Our findings after a season in the steep & deep
We have written extensively about Snowmobile.com’s five 2010 mountain sleds: Yamaha FX Nytro MTX SE (162), Polaris RMK 700 (155) and 800 RMK Dragon (163), and Arctic Cat M8 Sno Pro (162) and M1000 Sno Pro (162).
By now, you should have read the Mountain Team’s two part evaluation reports on these sleds. If not, click here for Part One and Part Two. In these reports, we have provided information on tip over angle, fuel and oil consumption, turning radius and overall times for two distinct uphill speed runs. These mountain sleds were returned to their respective dealers with close to 800 miles.
Prior to Snowmobile.com’s two-part Powder Sled evaluation and this two-part long term report, we also delivered a mid-season report on the five snowmobiles.
Not to belabor the matter, here are our conclusions.
Polaris RMK 700 – Overachiever
This mountain sled delivered basic slam and bam performance without being high priced; this 700 believed it was an 800. Unfortunately, for 2011, this consumer best buy mountain-specific snowmobile is not on Polaris’ build list.
Of our five sleds, this was the snowmobile we beat the most. In spite of the flogging we put it through; we (and it) experienced no mechanical failures – the motor and chassis held tough. The short-stroke Clean Fire Injected (CFI) Twin, a 140-plus horsepower two-stroke motor, was quick out of the hole, and stumped our larger 800s for the first 100-yards of a one-quarter mile or more speed run.
The 700 RMK uses Polaris’ deep-powder specific IQ front suspension and spindles. Out back, the Series 5.1 track with 2.4-inch paddles kept the 700 RMK assertive in the deep snow. The Ryde FX shocks bolted on all corners provided good control for a budget shock.
The RMK was built with superb ergonomics and balance, though it weighed more than its 800 RMK Dragon 163 sibling (and as much as our M1000 162 Sno Pro). On the good side, its balance defied its weight – it truly handled like a much lighter sled.
For the buyer who is looking for a new non-current starter mountain sled, or an excellent used starter mountain sled, the 700 RMK 155 is choice one.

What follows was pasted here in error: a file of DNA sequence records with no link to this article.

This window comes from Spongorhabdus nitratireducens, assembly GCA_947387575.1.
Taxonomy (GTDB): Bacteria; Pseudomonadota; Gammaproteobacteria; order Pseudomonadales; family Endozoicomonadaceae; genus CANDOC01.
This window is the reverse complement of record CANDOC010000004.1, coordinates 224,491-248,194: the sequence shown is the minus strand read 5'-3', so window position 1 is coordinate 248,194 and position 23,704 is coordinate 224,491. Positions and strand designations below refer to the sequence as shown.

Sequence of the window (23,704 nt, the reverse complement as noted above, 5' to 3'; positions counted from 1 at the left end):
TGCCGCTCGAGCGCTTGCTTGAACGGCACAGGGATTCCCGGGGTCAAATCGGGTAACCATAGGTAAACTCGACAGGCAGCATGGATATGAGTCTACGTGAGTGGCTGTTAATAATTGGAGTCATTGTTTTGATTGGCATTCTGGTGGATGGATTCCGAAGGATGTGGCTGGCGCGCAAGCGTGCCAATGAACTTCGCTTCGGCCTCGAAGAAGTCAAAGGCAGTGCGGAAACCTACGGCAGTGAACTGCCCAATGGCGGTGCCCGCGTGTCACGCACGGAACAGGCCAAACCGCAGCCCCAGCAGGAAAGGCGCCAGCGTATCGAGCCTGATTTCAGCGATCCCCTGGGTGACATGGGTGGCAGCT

Kevin Allred Impressions:
The RMK 700 stole the show, as mentioned in our mid-term report, it is “The 700 that thinks it an 800.” This RMK became quite popular with Team Allred this winter. For me, I had confidence the 700 would take me where the 800s went. In fact, the 700 turned a few heads. The IQ Polaris chassis is an easy chassis to handle in the steep-and-deep. The small-bore Twin 700 built Rs quickly and had predictable throttle response; for the season we experienced no mechanical or warranty issues. Unfortunately, the 700 is now orphaned in next year’s line from Polaris, yet we have much good to say about this sled. If you are in the position to buy a new sled for next season and can’t afford a 2011, look up a non-current 700 RMK, and you will not be disappointed.
Jake Allred Impressions:
The 700 RMK is a great sled with great power; however, its weight was greater than what I cared for. The RMK would be a lot easier to boondock if it was lighter, extra pounds are easily noticed. The RMK 700 has a great all-around suspension, and it handled the deep snow smartly; simply the 700 is a no frills snowmobile that just plain works. The 700 had a stiff throttle pull. Also, on cold mornings, it was hard to yank the pull rope to kick into life. As the year went on, the 700 RMK became my favorite of our two Polaris snowmobiles (the other an 800 RMK Dragon).